[MS] Attitudes Towards Political Participation: An experiment on the Interplay between Conservatism and Context by Flavio Azevedo

For decades, traditional forms of political participation have been shrinking in developed countries, as if governments were naturally democratic or warranted against authoritarian retrogression. But democratic governance is neither a natural state of power-sharing nor guaranteed to endure. Incidentally, as governments draw their legitimacy from the vested power in voting – and from a normative perspective, as civic engagement decreases so does a government’s power. This notion is still relevant today because established democracies consistently observe their electoral turnout eroding while skepticism and distrust toward the political processes become commonplace. The concern is that a progressively alienated population could, even if inadvertently, instigate democracies to capitulate to more robust forms of power assertion. This study attempts to contribute to this debate by investigating how attitudes towards political participation change as a function of situational (context) and dispositional factors (conservatism). For this, a scale was devised to gauge attitudes towards two different types of political participation: participative, wherein the individual and all of society is engaged vs. restrictive, wherein representative/elites are engaged in the name of society. A pretest-posttest control-group experiment with 202 participants assessed the interplay of context and conservatism in predicting shifts in attitudinal political participation. Results show a significant interaction eliciting an asymmetric effect of context and conservatism on the voters’ attitudes towards participation, while conservatives in negative and uncertain contexts increase endorsement for restrictive participation the opposite is observed for their ideological counterparts. Findings complement the literature by providing in-depth psychological explanations underlying voters’ decision to participate politically.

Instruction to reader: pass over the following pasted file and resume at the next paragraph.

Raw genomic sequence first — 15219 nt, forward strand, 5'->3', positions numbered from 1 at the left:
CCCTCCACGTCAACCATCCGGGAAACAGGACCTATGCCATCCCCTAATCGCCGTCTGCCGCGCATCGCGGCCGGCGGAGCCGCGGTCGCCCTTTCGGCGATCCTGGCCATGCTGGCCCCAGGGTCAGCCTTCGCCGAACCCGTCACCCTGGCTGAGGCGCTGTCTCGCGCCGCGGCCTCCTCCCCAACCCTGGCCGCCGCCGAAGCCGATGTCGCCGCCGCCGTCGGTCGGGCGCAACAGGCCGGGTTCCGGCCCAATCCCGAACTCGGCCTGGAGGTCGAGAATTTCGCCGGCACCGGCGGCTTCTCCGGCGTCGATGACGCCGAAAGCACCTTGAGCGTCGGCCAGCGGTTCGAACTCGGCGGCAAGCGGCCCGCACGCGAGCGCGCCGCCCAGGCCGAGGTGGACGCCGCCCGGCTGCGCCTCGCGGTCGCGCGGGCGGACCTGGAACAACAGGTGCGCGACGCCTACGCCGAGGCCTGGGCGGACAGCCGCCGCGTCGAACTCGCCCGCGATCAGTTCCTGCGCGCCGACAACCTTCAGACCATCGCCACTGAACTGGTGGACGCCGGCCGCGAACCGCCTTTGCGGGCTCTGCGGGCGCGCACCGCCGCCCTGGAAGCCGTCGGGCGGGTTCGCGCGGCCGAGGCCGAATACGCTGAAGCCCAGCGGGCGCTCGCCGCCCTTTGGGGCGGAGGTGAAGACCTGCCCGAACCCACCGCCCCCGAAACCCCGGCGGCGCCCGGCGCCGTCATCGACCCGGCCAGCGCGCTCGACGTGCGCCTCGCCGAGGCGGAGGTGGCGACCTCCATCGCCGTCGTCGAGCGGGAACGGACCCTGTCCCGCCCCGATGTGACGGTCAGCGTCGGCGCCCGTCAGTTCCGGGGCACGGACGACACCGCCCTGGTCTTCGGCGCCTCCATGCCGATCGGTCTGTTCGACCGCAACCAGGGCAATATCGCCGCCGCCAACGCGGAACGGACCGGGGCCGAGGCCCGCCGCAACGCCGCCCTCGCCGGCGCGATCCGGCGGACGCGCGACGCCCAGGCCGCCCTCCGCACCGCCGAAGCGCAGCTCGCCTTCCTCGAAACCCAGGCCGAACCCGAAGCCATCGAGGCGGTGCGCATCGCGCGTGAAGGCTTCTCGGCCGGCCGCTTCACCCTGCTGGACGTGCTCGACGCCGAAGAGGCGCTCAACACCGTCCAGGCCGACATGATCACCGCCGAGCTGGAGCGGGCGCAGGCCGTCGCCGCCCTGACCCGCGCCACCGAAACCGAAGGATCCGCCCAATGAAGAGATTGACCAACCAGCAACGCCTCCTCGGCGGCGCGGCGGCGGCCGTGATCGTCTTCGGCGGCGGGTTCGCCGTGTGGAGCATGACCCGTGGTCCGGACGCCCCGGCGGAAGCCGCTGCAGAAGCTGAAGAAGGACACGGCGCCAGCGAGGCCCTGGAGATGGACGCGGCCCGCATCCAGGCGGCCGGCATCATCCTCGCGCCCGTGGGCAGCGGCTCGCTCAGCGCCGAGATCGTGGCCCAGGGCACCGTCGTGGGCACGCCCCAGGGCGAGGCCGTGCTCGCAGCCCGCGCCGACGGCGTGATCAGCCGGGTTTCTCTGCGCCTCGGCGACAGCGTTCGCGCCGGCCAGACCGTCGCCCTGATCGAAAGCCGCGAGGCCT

[Dissertation of Master of Science in Social Psychology at Leiden University]

[MS] The Volatility of Political Choices: The Role of Conservatism and Context by Flavio Azevedo

In the last decades, the far right’s increasing political clout in numerous western societies has become subject of international concern – especially after 2008 protracted global economic crisis. In order to gain insight into this socio-political phenomenon, the present article sets out to investigate the interplay between situational and dispositional factors affecting political choices. Specifically, does the perception of environmental cues and one’s conservatism interact in determining the volatility of one’s political choices? To answer this question, 202 participants took part in a pretest-posttest control group experiment, wherein environmental cues were manipulated as to elicit negative, uncertain and positive perceptions of contexts. Results show that when context is perceived as positive ensuing political choices become more stable while uncertain and negative perceptions were associated with increasing volatile choices. Moreover, conservatism was shown to moderate the de-stabilizing effects of negative and uncertain contexts on the stability of political choices, which is to say, across different contexts the more conservative one is, the more stable one’s political choices. These results seem to suggest that the electoral success of far-right parties can be explained, at least in part, by an asymmetric effect of environmental cues (or situational evaluation) on the voters’ motivations to maintain political choices, from which non-conservatives seem to be particularly afflicted. Findings complement the literature by providing political-psychological explanations as to why the far-right rises during periods of societal crisis.